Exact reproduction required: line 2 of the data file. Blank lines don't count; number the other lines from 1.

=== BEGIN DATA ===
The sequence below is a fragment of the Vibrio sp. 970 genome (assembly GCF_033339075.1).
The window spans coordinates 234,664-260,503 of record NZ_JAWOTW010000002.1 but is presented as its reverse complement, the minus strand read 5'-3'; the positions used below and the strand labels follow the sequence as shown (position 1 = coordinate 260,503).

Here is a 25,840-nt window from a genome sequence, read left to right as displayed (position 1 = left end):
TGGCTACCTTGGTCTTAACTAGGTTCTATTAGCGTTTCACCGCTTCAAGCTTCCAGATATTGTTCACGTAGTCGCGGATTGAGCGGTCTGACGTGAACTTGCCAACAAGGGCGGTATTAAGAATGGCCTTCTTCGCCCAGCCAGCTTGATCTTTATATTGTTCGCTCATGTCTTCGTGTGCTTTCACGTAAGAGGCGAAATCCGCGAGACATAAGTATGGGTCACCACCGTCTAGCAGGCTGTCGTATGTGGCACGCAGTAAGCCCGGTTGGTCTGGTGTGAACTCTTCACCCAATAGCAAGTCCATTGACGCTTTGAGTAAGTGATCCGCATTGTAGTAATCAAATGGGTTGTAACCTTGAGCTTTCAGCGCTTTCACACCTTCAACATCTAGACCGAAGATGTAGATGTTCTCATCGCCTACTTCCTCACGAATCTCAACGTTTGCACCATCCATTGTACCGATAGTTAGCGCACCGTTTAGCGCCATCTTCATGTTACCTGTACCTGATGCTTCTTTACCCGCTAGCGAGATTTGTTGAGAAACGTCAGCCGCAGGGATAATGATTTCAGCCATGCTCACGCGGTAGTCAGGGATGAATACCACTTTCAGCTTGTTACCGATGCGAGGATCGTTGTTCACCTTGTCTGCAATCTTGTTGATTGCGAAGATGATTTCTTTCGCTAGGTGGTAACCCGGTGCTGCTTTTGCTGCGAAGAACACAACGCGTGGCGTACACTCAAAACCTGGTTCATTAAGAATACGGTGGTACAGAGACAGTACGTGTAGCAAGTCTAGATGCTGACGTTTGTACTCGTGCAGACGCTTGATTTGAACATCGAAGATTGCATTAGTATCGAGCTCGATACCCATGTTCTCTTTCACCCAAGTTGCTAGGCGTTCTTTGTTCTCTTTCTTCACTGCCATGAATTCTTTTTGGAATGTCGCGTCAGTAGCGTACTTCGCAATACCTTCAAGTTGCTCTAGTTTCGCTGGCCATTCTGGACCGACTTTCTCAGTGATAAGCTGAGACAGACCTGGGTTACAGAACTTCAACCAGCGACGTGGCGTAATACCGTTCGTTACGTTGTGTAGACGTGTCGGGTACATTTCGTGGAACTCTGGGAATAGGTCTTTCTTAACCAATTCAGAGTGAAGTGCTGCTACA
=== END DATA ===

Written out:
The window spans coordinates 234,664-260,503 of record NZ_JAWOTW010000002.1 but is presented as its reverse complement, the minus strand read 5'-3'; the positions used below and the strand labels follow the sequence as shown (position 1 = coordinate 260,503).